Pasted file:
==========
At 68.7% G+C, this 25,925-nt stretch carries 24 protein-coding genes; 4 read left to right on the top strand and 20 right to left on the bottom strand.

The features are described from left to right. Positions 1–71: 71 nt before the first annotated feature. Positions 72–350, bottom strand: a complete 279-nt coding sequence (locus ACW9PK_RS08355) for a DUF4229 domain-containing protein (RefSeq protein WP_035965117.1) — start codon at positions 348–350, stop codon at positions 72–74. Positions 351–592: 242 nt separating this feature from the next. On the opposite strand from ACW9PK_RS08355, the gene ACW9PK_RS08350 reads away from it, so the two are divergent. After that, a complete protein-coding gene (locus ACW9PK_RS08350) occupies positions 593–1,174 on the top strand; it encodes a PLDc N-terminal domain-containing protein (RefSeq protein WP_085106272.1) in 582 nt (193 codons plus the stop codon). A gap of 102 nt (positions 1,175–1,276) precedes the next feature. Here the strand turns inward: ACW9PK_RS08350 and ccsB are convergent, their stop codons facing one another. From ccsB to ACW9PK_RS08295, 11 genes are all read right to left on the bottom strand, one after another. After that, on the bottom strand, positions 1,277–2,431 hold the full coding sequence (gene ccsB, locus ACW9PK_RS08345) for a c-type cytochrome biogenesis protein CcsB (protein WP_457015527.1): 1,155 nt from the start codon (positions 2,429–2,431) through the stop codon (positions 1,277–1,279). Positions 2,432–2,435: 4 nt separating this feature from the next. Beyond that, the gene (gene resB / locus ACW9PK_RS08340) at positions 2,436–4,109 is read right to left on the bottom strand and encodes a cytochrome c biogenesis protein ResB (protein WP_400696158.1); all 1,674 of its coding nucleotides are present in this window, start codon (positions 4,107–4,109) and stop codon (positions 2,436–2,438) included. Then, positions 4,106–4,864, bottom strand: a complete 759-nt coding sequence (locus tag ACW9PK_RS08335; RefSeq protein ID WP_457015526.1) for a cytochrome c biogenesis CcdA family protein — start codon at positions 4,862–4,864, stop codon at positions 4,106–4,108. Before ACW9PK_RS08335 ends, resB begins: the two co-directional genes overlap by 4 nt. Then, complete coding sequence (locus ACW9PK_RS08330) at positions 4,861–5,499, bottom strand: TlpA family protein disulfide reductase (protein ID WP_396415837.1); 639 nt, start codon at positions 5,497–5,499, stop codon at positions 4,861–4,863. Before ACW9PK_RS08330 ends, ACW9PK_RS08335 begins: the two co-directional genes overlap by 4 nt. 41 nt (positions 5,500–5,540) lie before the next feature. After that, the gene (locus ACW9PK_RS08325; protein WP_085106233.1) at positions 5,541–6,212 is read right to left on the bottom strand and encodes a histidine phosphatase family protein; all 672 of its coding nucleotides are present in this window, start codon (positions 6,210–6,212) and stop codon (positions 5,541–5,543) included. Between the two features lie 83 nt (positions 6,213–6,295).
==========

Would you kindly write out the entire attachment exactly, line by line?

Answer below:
At 68.7% G+C, this 25,925-nt stretch carries 24 protein-coding genes; 4 read left to right on the top strand and 20 right to left on the bottom strand.

The features are described from left to right. Positions 1–71: 71 nt before the first annotated feature. Positions 72–350, bottom strand: a complete 279-nt coding sequence (locus ACW9PK_RS08355) for a DUF4229 domain-containing protein (RefSeq protein WP_035965117.1) — start codon at positions 348–350, stop codon at positions 72–74. Positions 351–592: 242 nt separating this feature from the next. On the opposite strand from ACW9PK_RS08355, the gene ACW9PK_RS08350 reads away from it, so the two are divergent. After that, a complete protein-coding gene (locus ACW9PK_RS08350) occupies positions 593–1,174 on the top strand; it encodes a PLDc N-terminal domain-containing protein (RefSeq protein WP_085106272.1) in 582 nt (193 codons plus the stop codon). A gap of 102 nt (positions 1,175–1,276) precedes the next feature. Here the strand turns inward: ACW9PK_RS08350 and ccsB are convergent, their stop codons facing one another. From ccsB to ACW9PK_RS08295, 11 genes are all read right to left on the bottom strand, one after another. After that, on the bottom strand, positions 1,277–2,431 hold the full coding sequence (gene ccsB, locus ACW9PK_RS08345) for a c-type cytochrome biogenesis protein CcsB (protein WP_457015527.1): 1,155 nt from the start codon (positions 2,429–2,431) through the stop codon (positions 1,277–1,279). Positions 2,432–2,435: 4 nt separating this feature from the next. Beyond that, the gene (gene resB / locus ACW9PK_RS08340) at positions 2,436–4,109 is read right to left on the bottom strand and encodes a cytochrome c biogenesis protein ResB (protein WP_400696158.1); all 1,674 of its coding nucleotides are present in this window, start codon (positions 4,107–4,109) and stop codon (positions 2,436–2,438) included. Then, positions 4,106–4,864, bottom strand: a complete 759-nt coding sequence (locus tag ACW9PK_RS08335; RefSeq protein ID WP_457015526.1) for a cytochrome c biogenesis CcdA family protein — start codon at positions 4,862–4,864, stop codon at positions 4,106–4,108. Before ACW9PK_RS08335 ends, resB begins: the two co-directional genes overlap by 4 nt. Then, complete coding sequence (locus ACW9PK_RS08330) at positions 4,861–5,499, bottom strand: TlpA family protein disulfide reductase (protein ID WP_396415837.1); 639 nt, start codon at positions 5,497–5,499, stop codon at positions 4,861–4,863. Before ACW9PK_RS08330 ends, ACW9PK_RS08335 begins: the two co-directional genes overlap by 4 nt. 41 nt (positions 5,500–5,540) lie before the next feature. After that, the gene (locus ACW9PK_RS08325; protein WP_085106233.1) at positions 5,541–6,212 is read right to left on the bottom strand and encodes a histidine phosphatase family protein; all 672 of its coding nucleotides are present in this window, start codon (positions 6,210–6,212) and stop codon (positions 5,541–5,543) included. Between the two features lie 83 nt (positions 6,213–6,295).